One of the most enjoyable aspects of gardening is planning plant combinations but it can also be the most frustrating. Tony Lord’s book, Encyclopedia of Planting Combinations, is a very valuable tool to have by your side when choosing plants and deciding which ones to grow together. As a photographer, garden writer, and plantsman, Lord has a keen eye for spotting the elements that make a garden special and this book is filled with plant partners that reflect his insights and artistic sense.
The first chapter discusses the basic principles of combining plants. The importance of matching the plants’ needs to the climate and soil is considered as well as the role of form, texture, color and bloom time in plant selection. The second chapter deals with planting styles such as bedding, mixed borders, woodland plantings and naturalistic gardens. Insets provide case studies of outstanding garden designers such as Piet Oudolf, Rosemary Verey, and Penelope Hobhouse.
The remainder of the text, 385 pages, is devoted to specific planting combinations. They are organized by plant type: shrubs and trees, climbers, roses, perennials, bulb, and annuals. For each entry the botanical and common names are given, a picture that shows the plant in an effective combination is included, and the features of the plant that make the combination successful are discussed. In addition, other excellent companion plants are listed, information on size, soil, light, and moisture requirements is provided, and hardiness and bloom time are given. With this data the gardeners can find great plant combinations for any niche in their garden or create a new one of their own. Some combinations are of just two plants while other combinations involve many. The many pictures (over 1,000 of them) are a visual feast for the eyes and an inspiration for the imagination.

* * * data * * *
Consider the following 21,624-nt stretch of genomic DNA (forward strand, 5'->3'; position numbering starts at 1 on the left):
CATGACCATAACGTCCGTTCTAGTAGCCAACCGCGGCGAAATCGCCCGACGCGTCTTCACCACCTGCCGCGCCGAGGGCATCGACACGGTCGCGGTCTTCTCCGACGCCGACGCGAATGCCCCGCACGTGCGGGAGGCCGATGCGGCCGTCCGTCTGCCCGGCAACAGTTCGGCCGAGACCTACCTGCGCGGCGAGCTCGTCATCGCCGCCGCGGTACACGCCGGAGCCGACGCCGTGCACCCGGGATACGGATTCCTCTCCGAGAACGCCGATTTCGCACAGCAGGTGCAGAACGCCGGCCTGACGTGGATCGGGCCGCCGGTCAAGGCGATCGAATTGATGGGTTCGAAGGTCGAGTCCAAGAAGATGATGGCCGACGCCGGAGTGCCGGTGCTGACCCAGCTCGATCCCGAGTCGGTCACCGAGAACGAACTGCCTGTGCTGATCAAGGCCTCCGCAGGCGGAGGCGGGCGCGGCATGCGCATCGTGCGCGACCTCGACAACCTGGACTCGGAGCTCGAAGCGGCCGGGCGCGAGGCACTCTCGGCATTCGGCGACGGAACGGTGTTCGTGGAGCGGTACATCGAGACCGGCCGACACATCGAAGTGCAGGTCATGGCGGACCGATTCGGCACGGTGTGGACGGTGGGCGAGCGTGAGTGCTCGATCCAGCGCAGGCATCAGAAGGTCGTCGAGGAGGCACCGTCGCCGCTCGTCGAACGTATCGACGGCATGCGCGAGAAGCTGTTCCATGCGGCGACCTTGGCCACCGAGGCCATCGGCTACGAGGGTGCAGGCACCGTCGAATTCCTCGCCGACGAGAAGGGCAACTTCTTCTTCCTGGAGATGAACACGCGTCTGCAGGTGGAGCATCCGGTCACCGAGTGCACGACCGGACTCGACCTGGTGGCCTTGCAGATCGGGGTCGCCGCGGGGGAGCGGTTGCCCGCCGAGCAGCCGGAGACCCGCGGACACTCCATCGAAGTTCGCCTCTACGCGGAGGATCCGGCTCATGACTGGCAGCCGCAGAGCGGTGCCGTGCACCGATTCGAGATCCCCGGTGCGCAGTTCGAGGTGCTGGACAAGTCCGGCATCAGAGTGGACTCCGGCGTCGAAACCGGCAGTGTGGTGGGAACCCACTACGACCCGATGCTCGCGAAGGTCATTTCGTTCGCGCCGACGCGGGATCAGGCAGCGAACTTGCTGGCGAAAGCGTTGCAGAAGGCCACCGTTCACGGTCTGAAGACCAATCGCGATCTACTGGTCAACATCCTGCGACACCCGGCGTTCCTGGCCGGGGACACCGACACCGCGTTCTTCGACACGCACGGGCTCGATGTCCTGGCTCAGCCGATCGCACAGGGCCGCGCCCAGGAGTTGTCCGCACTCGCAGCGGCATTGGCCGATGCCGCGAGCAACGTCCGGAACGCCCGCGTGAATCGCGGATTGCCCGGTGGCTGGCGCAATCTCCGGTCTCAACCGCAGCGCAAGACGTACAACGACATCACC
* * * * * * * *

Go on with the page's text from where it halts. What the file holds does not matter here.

As the author states, the book is not a collection of recipes for plant combinations, but rather a menu of suggestions that will allow readers to create a garden that meets their own taste and needs. Whether you like bright “in your face” combinations or subtle nuances of harmonious colors, there are ideas and suggestions to make your garden personally satisfying in a variety of climate and soil conditions. The only caveat I offer is that the book seems to be more for English gardeners than American. As a result the plants suggested may not bloom together and therefore, may not be an effective combination. True, the diversity of climates and soil in the United States creates the same problem for combinations that are moved from east to west or north to south the problem is even greater between the United States and the United Kingdom. The second problem is that many of the plants mentioned in the book are not readily available in the United States. More and more new plants seem to be appearing in garden centers and substitutions are possible so this problem may be more of an annoyance than a deterrent. In spite of these little glitches, I love the book and consider it a great asset to my gardening library.